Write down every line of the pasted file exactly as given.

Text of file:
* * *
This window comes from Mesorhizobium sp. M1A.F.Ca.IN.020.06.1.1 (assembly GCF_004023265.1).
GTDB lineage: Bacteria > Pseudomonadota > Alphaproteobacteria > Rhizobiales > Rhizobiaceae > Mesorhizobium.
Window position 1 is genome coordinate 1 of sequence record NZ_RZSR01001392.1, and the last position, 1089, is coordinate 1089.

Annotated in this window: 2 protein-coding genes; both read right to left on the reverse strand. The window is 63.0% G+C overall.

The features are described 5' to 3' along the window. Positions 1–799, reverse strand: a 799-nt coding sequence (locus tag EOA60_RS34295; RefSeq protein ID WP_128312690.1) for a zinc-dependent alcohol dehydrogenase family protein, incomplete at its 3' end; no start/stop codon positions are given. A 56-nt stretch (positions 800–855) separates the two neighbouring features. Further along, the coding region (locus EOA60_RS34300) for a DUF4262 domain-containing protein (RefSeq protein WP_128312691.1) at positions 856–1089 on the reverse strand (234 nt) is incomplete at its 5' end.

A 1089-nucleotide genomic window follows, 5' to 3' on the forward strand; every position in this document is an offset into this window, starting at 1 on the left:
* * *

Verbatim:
This window comes from Mesorhizobium sp. M1A.F.Ca.IN.020.06.1.1 (assembly GCF_004023265.1).
GTDB lineage: Bacteria > Pseudomonadota > Alphaproteobacteria > Rhizobiales > Rhizobiaceae > Mesorhizobium.
Window position 1 is genome coordinate 1 of sequence record NZ_RZSR01001392.1, and the last position, 1089, is coordinate 1089.

Annotated in this window: 2 protein-coding genes; both read right to left on the reverse strand. The window is 63.0% G+C overall.

The features are described 5' to 3' along the window. Positions 1–799, reverse strand: a 799-nt coding sequence (locus tag EOA60_RS34295; RefSeq protein ID WP_128312690.1) for a zinc-dependent alcohol dehydrogenase family protein, incomplete at its 3' end; no start/stop codon positions are given. A 56-nt stretch (positions 800–855) separates the two neighbouring features. Further along, the coding region (locus EOA60_RS34300) for a DUF4262 domain-containing protein (RefSeq protein WP_128312691.1) at positions 856–1089 on the reverse strand (234 nt) is incomplete at its 5' end.

A 1089-nucleotide genomic window follows, 5' to 3' on the forward strand; every position in this document is an offset into this window, starting at 1 on the left: